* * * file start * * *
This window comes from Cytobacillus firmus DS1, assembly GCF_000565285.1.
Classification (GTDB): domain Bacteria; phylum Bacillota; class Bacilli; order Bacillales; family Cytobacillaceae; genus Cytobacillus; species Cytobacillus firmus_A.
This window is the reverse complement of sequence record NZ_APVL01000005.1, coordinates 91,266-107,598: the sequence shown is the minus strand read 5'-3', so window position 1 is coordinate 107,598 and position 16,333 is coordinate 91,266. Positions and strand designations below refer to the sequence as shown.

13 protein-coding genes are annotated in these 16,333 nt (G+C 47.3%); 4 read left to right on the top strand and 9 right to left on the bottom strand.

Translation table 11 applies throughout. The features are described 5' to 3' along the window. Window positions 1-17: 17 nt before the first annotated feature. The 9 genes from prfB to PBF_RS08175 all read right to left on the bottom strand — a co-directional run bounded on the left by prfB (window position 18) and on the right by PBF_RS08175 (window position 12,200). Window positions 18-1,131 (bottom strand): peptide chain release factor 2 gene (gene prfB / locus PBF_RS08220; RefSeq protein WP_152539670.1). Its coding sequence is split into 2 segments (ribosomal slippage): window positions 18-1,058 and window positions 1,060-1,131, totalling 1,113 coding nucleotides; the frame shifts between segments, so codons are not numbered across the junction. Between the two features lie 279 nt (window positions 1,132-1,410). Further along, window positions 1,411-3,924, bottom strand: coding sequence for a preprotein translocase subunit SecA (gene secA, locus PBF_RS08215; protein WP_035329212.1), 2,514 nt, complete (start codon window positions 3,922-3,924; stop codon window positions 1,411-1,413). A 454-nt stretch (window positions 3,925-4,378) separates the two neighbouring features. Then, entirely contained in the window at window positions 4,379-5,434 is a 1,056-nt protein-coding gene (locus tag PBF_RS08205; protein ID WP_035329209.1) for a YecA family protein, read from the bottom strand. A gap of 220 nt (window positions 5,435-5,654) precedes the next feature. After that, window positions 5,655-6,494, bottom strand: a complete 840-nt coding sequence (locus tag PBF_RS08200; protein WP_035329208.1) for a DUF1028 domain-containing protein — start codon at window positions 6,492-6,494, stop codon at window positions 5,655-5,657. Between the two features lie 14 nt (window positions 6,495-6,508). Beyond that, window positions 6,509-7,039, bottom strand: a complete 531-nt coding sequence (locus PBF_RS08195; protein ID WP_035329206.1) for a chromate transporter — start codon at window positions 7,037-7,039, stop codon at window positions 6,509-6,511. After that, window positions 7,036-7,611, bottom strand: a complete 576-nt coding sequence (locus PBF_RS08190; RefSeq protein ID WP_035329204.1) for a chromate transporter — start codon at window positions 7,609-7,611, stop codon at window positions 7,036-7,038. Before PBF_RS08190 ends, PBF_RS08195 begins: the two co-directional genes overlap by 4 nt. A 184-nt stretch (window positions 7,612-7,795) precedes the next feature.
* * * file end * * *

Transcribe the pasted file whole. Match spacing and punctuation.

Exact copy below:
This window comes from Cytobacillus firmus DS1, assembly GCF_000565285.1.
Classification (GTDB): domain Bacteria; phylum Bacillota; class Bacilli; order Bacillales; family Cytobacillaceae; genus Cytobacillus; species Cytobacillus firmus_A.
This window is the reverse complement of sequence record NZ_APVL01000005.1, coordinates 91,266-107,598: the sequence shown is the minus strand read 5'-3', so window position 1 is coordinate 107,598 and position 16,333 is coordinate 91,266. Positions and strand designations below refer to the sequence as shown.

13 protein-coding genes are annotated in these 16,333 nt (G+C 47.3%); 4 read left to right on the top strand and 9 right to left on the bottom strand.

Translation table 11 applies throughout. The features are described 5' to 3' along the window. Window positions 1-17: 17 nt before the first annotated feature. The 9 genes from prfB to PBF_RS08175 all read right to left on the bottom strand — a co-directional run bounded on the left by prfB (window position 18) and on the right by PBF_RS08175 (window position 12,200). Window positions 18-1,131 (bottom strand): peptide chain release factor 2 gene (gene prfB / locus PBF_RS08220; RefSeq protein WP_152539670.1). Its coding sequence is split into 2 segments (ribosomal slippage): window positions 18-1,058 and window positions 1,060-1,131, totalling 1,113 coding nucleotides; the frame shifts between segments, so codons are not numbered across the junction. Between the two features lie 279 nt (window positions 1,132-1,410). Further along, window positions 1,411-3,924, bottom strand: coding sequence for a preprotein translocase subunit SecA (gene secA, locus PBF_RS08215; protein WP_035329212.1), 2,514 nt, complete (start codon window positions 3,922-3,924; stop codon window positions 1,411-1,413). A 454-nt stretch (window positions 3,925-4,378) separates the two neighbouring features. Then, entirely contained in the window at window positions 4,379-5,434 is a 1,056-nt protein-coding gene (locus tag PBF_RS08205; protein ID WP_035329209.1) for a YecA family protein, read from the bottom strand. A gap of 220 nt (window positions 5,435-5,654) precedes the next feature. After that, window positions 5,655-6,494, bottom strand: a complete 840-nt coding sequence (locus tag PBF_RS08200; protein WP_035329208.1) for a DUF1028 domain-containing protein — start codon at window positions 6,492-6,494, stop codon at window positions 5,655-5,657. Between the two features lie 14 nt (window positions 6,495-6,508). Beyond that, window positions 6,509-7,039, bottom strand: a complete 531-nt coding sequence (locus PBF_RS08195; protein ID WP_035329206.1) for a chromate transporter — start codon at window positions 7,037-7,039, stop codon at window positions 6,509-6,511. After that, window positions 7,036-7,611, bottom strand: a complete 576-nt coding sequence (locus PBF_RS08190; RefSeq protein ID WP_035329204.1) for a chromate transporter — start codon at window positions 7,609-7,611, stop codon at window positions 7,036-7,038. Before PBF_RS08190 ends, PBF_RS08195 begins: the two co-directional genes overlap by 4 nt. A 184-nt stretch (window positions 7,612-7,795) precedes the next feature.